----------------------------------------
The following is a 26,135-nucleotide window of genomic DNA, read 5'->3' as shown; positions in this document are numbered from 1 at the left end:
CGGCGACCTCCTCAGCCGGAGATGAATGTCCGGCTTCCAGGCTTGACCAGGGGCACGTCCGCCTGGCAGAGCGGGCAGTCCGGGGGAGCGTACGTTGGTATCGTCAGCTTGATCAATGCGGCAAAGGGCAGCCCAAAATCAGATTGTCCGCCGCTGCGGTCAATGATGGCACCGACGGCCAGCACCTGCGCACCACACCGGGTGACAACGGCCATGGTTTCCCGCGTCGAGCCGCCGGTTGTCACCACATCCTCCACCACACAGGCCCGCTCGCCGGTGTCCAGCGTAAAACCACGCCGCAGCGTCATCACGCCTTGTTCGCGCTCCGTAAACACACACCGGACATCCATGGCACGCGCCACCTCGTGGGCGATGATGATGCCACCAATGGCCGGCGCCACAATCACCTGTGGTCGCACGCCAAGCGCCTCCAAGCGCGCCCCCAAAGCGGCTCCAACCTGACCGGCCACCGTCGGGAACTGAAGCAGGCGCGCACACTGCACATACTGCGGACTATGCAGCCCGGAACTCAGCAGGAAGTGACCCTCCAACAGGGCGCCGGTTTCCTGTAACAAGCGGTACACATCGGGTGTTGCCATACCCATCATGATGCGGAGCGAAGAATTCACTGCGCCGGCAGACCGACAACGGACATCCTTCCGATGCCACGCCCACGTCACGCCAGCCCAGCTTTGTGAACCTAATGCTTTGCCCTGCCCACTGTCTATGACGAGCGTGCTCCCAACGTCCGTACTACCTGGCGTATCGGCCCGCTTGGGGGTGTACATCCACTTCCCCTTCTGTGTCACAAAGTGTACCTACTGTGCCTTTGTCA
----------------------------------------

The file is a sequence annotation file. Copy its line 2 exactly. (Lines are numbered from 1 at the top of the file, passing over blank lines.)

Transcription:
CGGCGACCTCCTCAGCCGGAGATGAATGTCCGGCTTCCAGGCTTGACCAGGGGCACGTCCGCCTGGCAGAGCGGGCAGTCCGGGGGAGCGTACGTTGGTATCGTCAGCTTGATCAATGCGGCAAAGGGCAGCCCAAAATCAGATTGTCCGCCGCTGCGGTCAATGATGGCACCGACGGCCAGCACCTGCGCACCACACCGGGTGACAACGGCCATGGTTTCCCGCGTCGAGCCGCCGGTTGTCACCACATCCTCCACCACACAGGCCCGCTCGCCGGTGTCCAGCGTAAAACCACGCCGCAGCGTCATCACGCCTTGTTCGCGCTCCGTAAACACACACCGGACATCCATGGCACGCGCCACCTCGTGGGCGATGATGATGCCACCAATGGCCGGCGCCACAATCACCTGTGGTCGCACGCCAAGCGCCTCCAAGCGCGCCCCCAAAGCGGCTCCAACCTGACCGGCCACCGTCGGGAACTGAAGCAGGCGCGCACACTGCACATACTGCGGACTATGCAGCCCGGAACTCAGCAGGAAGTGACCCTCCAACAGGGCGCCGGTTTCCTGTAACAAGCGGTACACATCGGGTGTTGCCATACCCATCATGATGCGGAGCGAAGAATTCACTGCGCCGGCAGACCGACAACGGACATCCTTCCGATGCCACGCCCACGTCACGCCAGCCCAGCTTTGTGAACCTAATGCTTTGCCCTGCCCACTGTCTATGACGAGCGTGCTCCCAACGTCCGTACTACCTGGCGTATCGGCCCGCTTGGGGGTGTACATCCACTTCCCCTTCTGTGTCACAAAGTGTACCTACTGTGCCTTTGTCA